In the FIG. 6 embodiment of this invention, a VIG unit is installed across the passage or light well 92, between the room ceiling and the skylight 90. The VIG unit including glass sheets 7, 9, spacers or pillars 24, low pressure space/gap 26, and hermetic edge seal 4 which may be of solder glass or the like (see discussions above of VIG units). Again, example VIG units which may be used are illustrated and/or described in U.S. Pat. Nos. 6,372,312, 6,365,242, 6,399,169, 6,336,984, 6,497,931, and/or 6,692,600, the disclosures of which are all hereby incorporated herein by reference. The VIG unit may be mounted at the ceiling interface or above in different example embodiments of this invention. The use of the VIG unit in the light well 92 of the skylight is advantageous in that it provides an improved thermal barrier that prevents heat from being lost through the skylight 90 or light well 92 during winter months. R-values may improve from about 2 to 10 in certain example instances.

While the invention has been described in connection with what is presently considered to be the most practical and preferred embodiment, it is to be understood that the invention is not to be limited to the disclosed embodiment, but on the contrary, is intended to cover various modifications and equivalent arrangements included within the spirit and scope of the appended claims.

Claims (11)

1. A vacuum window unit comprising:
first, second and third spaced apart glass substrates, wherein a first low pressure space having pressure less than atmospheric pressure is located between the first and second glass substrates, and a second space is located between the second and third glass substrates, the second glass substrate being located between the first and third glass substrates,
a plurality of spacers disposed in the first low pressure space; and
wherein the second glass substrate has a greater thickness than thickness(es) of the first and third glass substrates;
wherein first and second low-emissivity coatings are provided respectively on surfaces of the first and third glass substrates that face the second substrate;
wherein the first and second glass substrates are the same size, and wherein the first and second glass substrates are larger in size than is the third glass substrate, and
wherein a sash comprising foam is located between the second and third glass substrates, but is not located between the first and second glass substrates.
2. The window unit of claim 1, further comprising at least one hermetic edge seal located between the first and second glass substrates.
3. The vacuum window unit of claim 1, wherein the second glass substrate is at least twice as thick as the first and third glass substrates.
4. The vacuum window unit of claim 1, wherein the second glass substrate is located closer to the first glass substrate than it is to the third glass substrate.
5. The vacuum window unit of claim 1, wherein the first low pressure space has a pressure of equal to or below about 0.5×10−3 Torr.
6. The vacuum window unit of claim 1, further comprising phase change material (PCM) mounted adjacent an interior side of the window, wherein the phase change material is for absorbing heat during sunny conditions and slowly releasing heat during at least cold night time conditions, wherein the phase change material changes phase in a temperature range of from about 50 to 120 degrees F.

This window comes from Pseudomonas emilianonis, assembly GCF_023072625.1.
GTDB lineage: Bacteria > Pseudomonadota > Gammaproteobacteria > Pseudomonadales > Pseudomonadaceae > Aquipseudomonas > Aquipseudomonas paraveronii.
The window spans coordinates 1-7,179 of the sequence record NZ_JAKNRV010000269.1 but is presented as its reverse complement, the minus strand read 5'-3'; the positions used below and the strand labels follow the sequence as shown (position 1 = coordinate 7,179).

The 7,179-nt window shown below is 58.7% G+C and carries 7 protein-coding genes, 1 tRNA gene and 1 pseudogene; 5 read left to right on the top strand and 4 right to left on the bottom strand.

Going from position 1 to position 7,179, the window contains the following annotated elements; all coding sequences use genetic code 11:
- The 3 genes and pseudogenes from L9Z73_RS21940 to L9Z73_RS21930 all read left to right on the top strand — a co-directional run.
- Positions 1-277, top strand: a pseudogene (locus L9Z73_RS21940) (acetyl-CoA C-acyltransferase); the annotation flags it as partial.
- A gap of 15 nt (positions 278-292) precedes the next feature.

7. An insulating window unit comprising:
first, second and third spaced apart glass sheets, wherein a first space having pressure less than atmospheric pressure is located between the first and second glass sheets, and a second space is located between the second and third glass sheets, the second glass sheet being located between the first and third glass sheets,
a plurality of spacers disposed in at least the first space; and
wherein the second glass sheet has a greater thickness than thickness(es) of the first and third glass sheets;
wherein first and second low-emissivity coatings are provided respectively on surfaces of the first and third glass sheets that face the second glass sheet; and
wherein insulation is located between the second and third glass substrates, but is not located between the first and second glass substrates.
8. The window unit of claim 7, further comprising at least one hermetic edge seal comprising solder glass located between the first and second glass sheets.
9. The window unit of claim 7, wherein the second glass sheet is at least twice as thick as the first and third glass sheets.
10. The window unit of claim 7, wherein the second glass sheet is located closer to the first glass sheet than it is to the third glass sheet.
11. The window unit of claim 7, further comprising phase change material (PCM) mounted adjacent an interior side of the window, wherein the phase change material is for absorbing heat during sunny conditions and slowly releasing heat during at least cold night time conditions, wherein the phase change material changes phase in a temperature range of from about 50 to 120 degrees F.
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ES06839205T ES2392866T3 (en) 2005-12-27 2006-12-08 Window unit with high R value
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US20130129944A1 (en) 2013-05-23 application
US8900679B2 (en) 2014-12-02 grant
WO2007075298A3 (en) 2008-01-31 application
EP1966461A2 (en) 2008-09-10 application
US20070148379A1 (en) 2007-06-28 application
CA2634230A1 (en) 2007-07-05 application
ES2392866T3 (en) 2012-12-14 grant
EP1966461B1 (en) 2012-08-08 grant
CA2634230C (en) 2011-04-12 grant
WO2007075298A2 (en) 2007-07-05 application
EP1966461A4 (en) 2011-05-18 application